The Law Office of Matthew M. Williams, P.C.

630-409-8184

1444 North Farnsworth Avenue, Suite 307, Aurora, IL 60505

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special needs, collaborative law, DuPage County Divorce AttorneyThe divorce process is challenging for any couple, and especially so for parents. However, parents of special needs children face even more complicated issues during divorce, as the impact to their child can be particular upsetting and stressful. Many parents with special needs children may often it preferable to keep divorce proceedings free from contentiousness and acrimony as much as possible by turning to collaborative law in an effort to negotiate the end to the marriage.

Countless articles and research papers have been written on the current divorce rate in the United States. While many suggest the rate is actually lower than the commonly accepted “half of all marriages end in divorce,” it is fairly difficult to establish for sure. Married parents of children with special needs, however, are far more likely to divorce. According to some estimates, couples with special needs children may face divorce rates of up to 90 percent.

Collaborative Law Can Help

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marital strain of autism, divorce rate, divorce trend, Illinois divorce lawyerParents helping a child cope with autism may feel the strain on their own relationship. Although much about autism is still unknown, research indicates that married couples might face higher rates of divorce when they have a child affected by autism.

A longitudinal study from the University of Wisconsin-Madison was one of the first major projects to explore marital history of parents for those families with an autistic child. The study found that while parents of an autistic child don’t face a higher divorce rate while the child is young, adolescent children with autism were linked with higher numbers of divorced parents. Many of the marriages in the study ultimately did survive.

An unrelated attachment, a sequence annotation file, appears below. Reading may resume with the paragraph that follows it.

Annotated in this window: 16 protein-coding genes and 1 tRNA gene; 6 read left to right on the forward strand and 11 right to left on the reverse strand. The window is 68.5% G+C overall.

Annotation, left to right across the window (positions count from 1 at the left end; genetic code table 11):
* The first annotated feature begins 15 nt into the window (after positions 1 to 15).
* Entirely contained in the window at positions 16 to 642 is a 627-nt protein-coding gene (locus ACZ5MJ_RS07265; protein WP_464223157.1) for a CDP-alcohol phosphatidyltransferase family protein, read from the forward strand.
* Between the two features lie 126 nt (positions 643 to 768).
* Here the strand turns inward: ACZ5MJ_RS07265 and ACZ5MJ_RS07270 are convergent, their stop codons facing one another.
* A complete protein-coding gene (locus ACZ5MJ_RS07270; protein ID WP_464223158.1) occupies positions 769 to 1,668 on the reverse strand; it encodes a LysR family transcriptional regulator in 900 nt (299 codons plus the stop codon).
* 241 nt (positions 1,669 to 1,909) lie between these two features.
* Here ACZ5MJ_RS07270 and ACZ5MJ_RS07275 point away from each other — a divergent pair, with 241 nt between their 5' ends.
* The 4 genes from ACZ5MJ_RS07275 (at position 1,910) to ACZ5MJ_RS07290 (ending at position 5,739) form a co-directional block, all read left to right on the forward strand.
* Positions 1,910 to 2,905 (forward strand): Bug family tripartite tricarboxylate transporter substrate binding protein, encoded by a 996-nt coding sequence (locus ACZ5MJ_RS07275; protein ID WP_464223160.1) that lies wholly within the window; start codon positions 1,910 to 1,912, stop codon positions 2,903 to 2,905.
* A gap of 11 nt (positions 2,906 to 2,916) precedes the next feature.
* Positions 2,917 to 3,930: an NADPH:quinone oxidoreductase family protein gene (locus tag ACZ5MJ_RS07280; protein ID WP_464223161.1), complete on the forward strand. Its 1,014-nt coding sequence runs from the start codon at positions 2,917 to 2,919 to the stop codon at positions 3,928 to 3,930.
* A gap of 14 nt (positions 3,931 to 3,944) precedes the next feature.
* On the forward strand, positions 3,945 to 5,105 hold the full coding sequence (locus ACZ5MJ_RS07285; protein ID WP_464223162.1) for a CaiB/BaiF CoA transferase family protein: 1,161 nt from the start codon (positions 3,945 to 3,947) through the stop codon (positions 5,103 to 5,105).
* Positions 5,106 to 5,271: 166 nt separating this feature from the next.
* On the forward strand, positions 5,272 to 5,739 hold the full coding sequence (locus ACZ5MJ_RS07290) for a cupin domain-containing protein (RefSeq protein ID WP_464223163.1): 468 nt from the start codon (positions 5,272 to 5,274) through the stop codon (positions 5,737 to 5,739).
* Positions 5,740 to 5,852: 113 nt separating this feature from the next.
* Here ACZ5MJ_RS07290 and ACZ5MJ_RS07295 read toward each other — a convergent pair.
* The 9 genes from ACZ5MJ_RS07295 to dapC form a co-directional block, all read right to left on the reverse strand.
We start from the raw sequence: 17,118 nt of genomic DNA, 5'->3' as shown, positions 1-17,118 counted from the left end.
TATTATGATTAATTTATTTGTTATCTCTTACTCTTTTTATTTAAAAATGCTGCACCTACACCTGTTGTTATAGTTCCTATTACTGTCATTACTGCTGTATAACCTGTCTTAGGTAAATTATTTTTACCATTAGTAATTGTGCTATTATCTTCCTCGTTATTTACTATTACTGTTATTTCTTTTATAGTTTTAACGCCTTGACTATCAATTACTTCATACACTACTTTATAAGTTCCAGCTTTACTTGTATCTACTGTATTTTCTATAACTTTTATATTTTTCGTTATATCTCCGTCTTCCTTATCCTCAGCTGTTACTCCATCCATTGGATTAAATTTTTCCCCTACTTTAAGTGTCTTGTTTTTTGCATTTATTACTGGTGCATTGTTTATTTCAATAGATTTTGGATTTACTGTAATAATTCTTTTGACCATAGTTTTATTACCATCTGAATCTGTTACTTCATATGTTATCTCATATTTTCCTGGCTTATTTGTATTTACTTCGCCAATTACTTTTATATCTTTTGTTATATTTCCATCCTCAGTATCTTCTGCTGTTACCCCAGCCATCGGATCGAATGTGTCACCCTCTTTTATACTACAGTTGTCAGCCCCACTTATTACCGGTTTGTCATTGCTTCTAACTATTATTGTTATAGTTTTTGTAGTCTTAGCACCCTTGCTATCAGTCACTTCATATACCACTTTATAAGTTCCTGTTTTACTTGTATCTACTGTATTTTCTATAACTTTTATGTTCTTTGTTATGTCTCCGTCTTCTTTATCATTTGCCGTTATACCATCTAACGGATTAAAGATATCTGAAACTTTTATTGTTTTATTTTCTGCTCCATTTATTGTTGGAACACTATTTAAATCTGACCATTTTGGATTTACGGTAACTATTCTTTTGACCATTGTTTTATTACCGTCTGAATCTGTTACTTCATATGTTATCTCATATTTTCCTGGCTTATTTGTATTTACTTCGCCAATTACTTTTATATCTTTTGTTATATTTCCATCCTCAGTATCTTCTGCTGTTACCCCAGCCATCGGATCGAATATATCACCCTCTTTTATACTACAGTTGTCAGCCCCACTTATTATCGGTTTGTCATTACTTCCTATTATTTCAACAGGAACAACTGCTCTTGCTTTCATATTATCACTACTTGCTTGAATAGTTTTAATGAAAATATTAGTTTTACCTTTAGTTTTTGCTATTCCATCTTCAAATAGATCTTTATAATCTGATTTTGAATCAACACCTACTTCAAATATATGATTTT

The study looked at 391 couples made up of parents of adolescent and adult children with autism, drawing data from the National Survey of Midlife in the United States. For younger children, the divorce rate for parents of autistic children was very similar to parents of disabled children, at least until the child reached the age of eight. At that point, the divorce rate for parents of disabled children starts to go down, but it actually increases for parents of autistic children.

Although many couples reported staying together throughout the challenges of raising an autistic child, the research does point to vulnerability for those marriage couples. The high demands of raising an autistic child at all ages can strain a relationship and lead to arguments. Autism is known as a condition that can vary dramatically between different individuals, meaning that many families have to adapt behaviors and strategies for helping their specific child. Little research has focused on best practices for raising autistic children, making it difficult for parents to work together and create their own approach. If you are struggling with your marriage and would like to discuss legal separation or divorce, contact an Illinois family lawyer today.
The Law Office of Matthew M. Williams, P.C.

630-409-8184

1444 North Farnsworth Avenue, Suite 307, Aurora, IL 60505

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